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There are 191 comments, most of them mercifully short. In order to eliminate any possibility of political bias, all of the following comments are from 2007 or earlier. I am interested in the merits of the game. I already have firm ideas about the merits of the man.

  • Eminently forgettable game. How do I know? I’ve forgotten almost everything about it
  • OK guys, let’s cash in the Trump name. We’ll make a box, put his picture on it and try to convice people there is a game inside. It’ll be GREAT!
  • Amazingly enough, this isn’t the worst game ever. I’ve no desire to play it again though.
  • Which is the bigger piece of crap — Trump the Game or Trump the Person?
  • Played once recently, and my wife and brother hated it.
  • Much better than I expected, which wasn’t saying much.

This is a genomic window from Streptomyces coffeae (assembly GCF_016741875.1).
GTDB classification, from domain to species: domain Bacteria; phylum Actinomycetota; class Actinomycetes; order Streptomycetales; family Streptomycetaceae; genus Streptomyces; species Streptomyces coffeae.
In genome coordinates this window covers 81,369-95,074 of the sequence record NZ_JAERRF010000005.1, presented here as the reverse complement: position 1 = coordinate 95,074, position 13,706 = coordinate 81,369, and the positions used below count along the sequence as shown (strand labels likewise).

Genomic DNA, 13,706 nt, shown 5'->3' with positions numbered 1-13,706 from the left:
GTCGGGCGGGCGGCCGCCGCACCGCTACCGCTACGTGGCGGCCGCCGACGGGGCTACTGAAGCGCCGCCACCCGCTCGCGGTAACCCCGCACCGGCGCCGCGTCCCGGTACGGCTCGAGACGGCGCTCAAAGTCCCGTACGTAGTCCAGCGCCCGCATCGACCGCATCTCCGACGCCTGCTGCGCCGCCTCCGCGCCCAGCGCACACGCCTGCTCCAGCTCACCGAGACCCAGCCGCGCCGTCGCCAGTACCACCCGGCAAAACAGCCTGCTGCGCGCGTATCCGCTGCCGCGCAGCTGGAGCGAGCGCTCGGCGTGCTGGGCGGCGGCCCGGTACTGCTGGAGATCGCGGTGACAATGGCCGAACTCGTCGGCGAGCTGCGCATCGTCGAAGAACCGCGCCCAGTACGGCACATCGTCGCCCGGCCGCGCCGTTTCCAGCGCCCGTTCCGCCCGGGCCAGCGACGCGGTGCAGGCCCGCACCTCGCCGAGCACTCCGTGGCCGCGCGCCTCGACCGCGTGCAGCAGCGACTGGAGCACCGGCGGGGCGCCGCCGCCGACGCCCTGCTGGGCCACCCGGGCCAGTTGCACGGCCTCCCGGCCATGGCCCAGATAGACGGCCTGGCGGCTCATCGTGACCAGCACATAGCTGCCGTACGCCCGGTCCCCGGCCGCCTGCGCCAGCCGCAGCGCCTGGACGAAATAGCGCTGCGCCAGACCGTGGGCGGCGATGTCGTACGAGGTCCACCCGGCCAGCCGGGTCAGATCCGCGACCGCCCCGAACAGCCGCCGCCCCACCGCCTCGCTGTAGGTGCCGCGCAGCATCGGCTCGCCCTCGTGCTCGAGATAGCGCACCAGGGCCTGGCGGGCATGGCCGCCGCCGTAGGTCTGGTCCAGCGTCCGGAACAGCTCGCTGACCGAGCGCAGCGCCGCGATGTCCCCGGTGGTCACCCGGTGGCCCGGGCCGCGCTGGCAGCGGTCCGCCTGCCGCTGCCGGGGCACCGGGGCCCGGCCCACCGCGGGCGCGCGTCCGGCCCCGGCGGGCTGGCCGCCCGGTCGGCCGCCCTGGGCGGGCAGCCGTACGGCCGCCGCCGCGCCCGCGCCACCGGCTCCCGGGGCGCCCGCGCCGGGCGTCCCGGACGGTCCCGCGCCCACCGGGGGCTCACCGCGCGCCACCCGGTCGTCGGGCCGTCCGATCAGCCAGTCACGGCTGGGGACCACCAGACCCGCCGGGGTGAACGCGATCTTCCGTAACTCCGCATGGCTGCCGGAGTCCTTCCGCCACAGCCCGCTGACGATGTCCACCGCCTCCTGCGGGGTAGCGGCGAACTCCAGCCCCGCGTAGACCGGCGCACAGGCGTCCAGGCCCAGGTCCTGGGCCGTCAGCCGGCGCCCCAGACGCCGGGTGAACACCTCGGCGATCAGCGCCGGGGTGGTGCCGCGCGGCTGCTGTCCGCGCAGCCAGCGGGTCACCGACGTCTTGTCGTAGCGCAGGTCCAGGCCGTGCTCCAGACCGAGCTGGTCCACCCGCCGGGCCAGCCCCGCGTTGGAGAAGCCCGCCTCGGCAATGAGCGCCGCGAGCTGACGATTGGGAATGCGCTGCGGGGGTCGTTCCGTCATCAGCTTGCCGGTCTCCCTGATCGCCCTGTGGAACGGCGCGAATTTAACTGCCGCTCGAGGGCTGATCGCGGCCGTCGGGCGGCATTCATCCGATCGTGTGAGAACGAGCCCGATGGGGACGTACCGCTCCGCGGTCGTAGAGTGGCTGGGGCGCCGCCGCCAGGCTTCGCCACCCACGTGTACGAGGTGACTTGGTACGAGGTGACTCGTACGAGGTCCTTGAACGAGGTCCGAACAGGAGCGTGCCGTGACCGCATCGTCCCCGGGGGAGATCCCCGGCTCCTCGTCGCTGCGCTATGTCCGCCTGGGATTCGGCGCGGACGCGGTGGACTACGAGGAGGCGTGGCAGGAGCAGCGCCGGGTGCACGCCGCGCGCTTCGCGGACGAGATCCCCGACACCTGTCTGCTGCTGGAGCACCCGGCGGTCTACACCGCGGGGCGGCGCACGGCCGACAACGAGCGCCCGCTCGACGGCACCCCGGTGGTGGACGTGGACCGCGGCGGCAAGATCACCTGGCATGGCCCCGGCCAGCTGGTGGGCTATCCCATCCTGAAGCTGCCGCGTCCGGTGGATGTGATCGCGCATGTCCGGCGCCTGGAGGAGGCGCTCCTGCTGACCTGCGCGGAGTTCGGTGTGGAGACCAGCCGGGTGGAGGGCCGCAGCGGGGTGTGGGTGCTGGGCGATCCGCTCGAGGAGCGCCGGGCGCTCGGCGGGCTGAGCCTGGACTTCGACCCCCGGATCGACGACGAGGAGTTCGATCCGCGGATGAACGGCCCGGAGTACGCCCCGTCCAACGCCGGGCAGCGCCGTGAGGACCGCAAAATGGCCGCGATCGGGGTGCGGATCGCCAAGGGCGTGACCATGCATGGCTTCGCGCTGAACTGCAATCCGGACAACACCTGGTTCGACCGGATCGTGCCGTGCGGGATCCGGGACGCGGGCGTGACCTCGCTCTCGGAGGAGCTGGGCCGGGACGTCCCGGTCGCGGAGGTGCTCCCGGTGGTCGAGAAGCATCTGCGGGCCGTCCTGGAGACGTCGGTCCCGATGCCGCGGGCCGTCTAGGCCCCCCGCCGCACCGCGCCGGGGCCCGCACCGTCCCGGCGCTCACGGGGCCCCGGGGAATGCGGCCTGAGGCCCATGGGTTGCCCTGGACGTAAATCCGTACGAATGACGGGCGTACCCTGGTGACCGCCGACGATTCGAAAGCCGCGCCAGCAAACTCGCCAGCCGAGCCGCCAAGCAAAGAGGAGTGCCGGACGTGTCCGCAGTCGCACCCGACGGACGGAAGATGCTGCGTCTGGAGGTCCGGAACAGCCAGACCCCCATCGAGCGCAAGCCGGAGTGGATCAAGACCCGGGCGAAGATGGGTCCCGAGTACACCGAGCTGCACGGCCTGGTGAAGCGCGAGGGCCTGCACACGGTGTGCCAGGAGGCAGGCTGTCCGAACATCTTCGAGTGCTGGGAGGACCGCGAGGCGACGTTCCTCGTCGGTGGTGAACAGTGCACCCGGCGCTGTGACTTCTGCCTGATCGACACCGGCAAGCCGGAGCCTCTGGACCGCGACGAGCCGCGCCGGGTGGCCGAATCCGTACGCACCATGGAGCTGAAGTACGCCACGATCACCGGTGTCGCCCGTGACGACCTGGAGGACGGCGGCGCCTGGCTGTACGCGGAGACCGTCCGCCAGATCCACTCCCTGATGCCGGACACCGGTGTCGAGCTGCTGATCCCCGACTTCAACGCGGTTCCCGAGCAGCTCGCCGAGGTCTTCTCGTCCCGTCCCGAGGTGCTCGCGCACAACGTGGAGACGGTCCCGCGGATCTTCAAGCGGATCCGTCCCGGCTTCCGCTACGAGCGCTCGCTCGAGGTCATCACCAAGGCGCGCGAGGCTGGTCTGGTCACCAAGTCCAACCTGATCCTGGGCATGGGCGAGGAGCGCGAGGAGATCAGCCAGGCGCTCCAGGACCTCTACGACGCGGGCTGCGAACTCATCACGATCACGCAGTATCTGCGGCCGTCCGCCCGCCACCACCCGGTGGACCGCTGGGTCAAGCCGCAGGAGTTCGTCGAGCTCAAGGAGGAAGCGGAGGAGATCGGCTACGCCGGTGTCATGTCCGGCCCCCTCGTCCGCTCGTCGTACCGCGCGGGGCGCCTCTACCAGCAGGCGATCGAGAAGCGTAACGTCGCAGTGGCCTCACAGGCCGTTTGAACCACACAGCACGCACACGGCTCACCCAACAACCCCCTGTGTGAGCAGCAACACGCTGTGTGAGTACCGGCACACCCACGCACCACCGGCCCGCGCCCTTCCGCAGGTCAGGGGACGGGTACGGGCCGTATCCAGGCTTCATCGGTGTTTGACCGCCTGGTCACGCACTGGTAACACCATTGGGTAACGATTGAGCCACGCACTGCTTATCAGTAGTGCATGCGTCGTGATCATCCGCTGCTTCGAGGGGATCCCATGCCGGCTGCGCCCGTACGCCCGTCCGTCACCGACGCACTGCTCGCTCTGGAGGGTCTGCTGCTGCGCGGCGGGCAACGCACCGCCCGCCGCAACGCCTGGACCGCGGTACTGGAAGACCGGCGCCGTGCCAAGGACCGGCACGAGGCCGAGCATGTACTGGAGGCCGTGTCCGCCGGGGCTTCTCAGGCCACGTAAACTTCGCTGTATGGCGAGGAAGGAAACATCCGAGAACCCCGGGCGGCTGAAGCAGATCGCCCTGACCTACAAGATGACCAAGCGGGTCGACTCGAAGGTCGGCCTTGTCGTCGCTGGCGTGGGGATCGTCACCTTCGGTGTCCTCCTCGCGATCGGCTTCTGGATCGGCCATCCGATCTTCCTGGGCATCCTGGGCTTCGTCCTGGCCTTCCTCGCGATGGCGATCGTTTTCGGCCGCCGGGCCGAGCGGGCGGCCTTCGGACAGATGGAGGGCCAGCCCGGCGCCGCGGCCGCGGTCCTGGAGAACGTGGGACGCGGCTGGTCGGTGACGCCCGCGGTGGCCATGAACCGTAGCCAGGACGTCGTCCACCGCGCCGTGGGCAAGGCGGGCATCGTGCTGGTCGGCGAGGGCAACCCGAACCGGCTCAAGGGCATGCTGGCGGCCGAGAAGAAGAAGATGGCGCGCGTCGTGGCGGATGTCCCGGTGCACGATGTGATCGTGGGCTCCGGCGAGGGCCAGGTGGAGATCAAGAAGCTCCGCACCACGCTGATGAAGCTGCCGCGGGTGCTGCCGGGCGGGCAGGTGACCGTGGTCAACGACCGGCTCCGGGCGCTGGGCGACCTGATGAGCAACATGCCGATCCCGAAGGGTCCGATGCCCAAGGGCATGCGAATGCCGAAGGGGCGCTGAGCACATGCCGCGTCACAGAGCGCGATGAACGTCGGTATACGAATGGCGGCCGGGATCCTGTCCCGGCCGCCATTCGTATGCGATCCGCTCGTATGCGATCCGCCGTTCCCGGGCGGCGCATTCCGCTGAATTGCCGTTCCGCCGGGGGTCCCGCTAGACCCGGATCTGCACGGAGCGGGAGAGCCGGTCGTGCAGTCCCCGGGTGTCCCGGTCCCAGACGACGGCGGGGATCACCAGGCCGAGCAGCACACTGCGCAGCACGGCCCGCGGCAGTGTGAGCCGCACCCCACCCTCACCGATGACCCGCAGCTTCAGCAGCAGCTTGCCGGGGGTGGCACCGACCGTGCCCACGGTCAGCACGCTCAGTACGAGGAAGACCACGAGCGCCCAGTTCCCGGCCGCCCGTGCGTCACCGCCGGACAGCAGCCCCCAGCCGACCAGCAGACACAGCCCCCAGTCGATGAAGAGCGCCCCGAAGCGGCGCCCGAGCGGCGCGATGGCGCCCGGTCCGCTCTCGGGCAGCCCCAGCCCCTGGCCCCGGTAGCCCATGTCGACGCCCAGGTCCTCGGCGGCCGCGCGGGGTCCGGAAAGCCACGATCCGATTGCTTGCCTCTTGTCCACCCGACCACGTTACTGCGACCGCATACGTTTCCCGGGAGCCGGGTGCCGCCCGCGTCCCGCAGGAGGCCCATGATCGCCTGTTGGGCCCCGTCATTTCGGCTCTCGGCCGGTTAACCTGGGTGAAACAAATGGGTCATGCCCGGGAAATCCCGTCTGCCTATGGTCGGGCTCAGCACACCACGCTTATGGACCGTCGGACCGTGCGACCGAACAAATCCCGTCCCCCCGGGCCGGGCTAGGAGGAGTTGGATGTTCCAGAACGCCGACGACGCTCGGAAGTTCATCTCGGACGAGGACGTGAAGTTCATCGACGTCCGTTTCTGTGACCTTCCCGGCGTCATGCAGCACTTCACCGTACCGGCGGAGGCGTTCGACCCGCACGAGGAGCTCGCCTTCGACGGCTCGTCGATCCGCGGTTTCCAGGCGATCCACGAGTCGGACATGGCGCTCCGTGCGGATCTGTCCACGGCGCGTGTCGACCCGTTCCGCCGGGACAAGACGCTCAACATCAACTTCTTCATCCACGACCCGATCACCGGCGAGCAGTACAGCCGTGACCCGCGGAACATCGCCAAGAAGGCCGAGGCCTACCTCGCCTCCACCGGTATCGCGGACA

• Surprised that I didn’t hate this, it’s actually quite fun, with plenty of opportunities to scupper opponents in the bidding rounds.
  • Holds some interest as a curiosity piece.
  • It’s easy and fast and backstabbey.
  • I don’t care, I love this game.
  • With all his money, you’d think he’d have a better haircut

These comments illustrate two consistent truths about Trump:  Expectations are low and some people will ignore the common sense consensus because, dammit, they can.

P.S. – I looked at Amazon in an attempt to be thorough and fair. The game was rated a very middling 2.6. Unlike BoardGameGeek, there was very little middle ground in opinion: 33% of the reviewers gave it five stars, 41% gave it one star. My favorite review was from late 2004. Enjoy.

I am selling this item on Ebay for a penny if anybody wants it. It is very useful for making a fire or a foot rest. Maybe you could use the T pieces to make a key chain or a necklace so you can always remember that you played a game that was too boring and advanced for you. The game has never been played before, I tried but had an aneurism. Please buy this game and HAPPY NEW YEAR!